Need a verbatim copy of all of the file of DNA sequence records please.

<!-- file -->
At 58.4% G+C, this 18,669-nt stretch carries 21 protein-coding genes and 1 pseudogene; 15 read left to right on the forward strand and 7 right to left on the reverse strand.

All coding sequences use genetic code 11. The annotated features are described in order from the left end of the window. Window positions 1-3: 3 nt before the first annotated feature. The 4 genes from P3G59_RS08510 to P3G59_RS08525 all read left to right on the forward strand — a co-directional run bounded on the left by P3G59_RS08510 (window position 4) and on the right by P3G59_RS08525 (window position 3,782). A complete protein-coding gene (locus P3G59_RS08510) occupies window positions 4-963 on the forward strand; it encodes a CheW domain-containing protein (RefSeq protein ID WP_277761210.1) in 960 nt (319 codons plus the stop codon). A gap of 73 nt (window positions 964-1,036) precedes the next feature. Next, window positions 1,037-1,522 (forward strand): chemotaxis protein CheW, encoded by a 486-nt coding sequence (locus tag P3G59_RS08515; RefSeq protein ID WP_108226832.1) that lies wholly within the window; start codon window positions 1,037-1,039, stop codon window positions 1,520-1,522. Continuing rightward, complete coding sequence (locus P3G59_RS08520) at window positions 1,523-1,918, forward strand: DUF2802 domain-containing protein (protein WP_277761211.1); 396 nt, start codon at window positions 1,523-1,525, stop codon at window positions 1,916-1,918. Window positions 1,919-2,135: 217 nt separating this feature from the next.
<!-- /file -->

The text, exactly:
At 58.4% G+C, this 18,669-nt stretch carries 21 protein-coding genes and 1 pseudogene; 15 read left to right on the forward strand and 7 right to left on the reverse strand.

All coding sequences use genetic code 11. The annotated features are described in order from the left end of the window. Window positions 1-3: 3 nt before the first annotated feature. The 4 genes from P3G59_RS08510 to P3G59_RS08525 all read left to right on the forward strand — a co-directional run bounded on the left by P3G59_RS08510 (window position 4) and on the right by P3G59_RS08525 (window position 3,782). A complete protein-coding gene (locus P3G59_RS08510) occupies window positions 4-963 on the forward strand; it encodes a CheW domain-containing protein (RefSeq protein ID WP_277761210.1) in 960 nt (319 codons plus the stop codon). A gap of 73 nt (window positions 964-1,036) precedes the next feature. Next, window positions 1,037-1,522 (forward strand): chemotaxis protein CheW, encoded by a 486-nt coding sequence (locus tag P3G59_RS08515; RefSeq protein ID WP_108226832.1) that lies wholly within the window; start codon window positions 1,037-1,039, stop codon window positions 1,520-1,522. Continuing rightward, complete coding sequence (locus P3G59_RS08520) at window positions 1,523-1,918, forward strand: DUF2802 domain-containing protein (protein WP_277761211.1); 396 nt, start codon at window positions 1,523-1,525, stop codon at window positions 1,916-1,918. Window positions 1,919-2,135: 217 nt separating this feature from the next.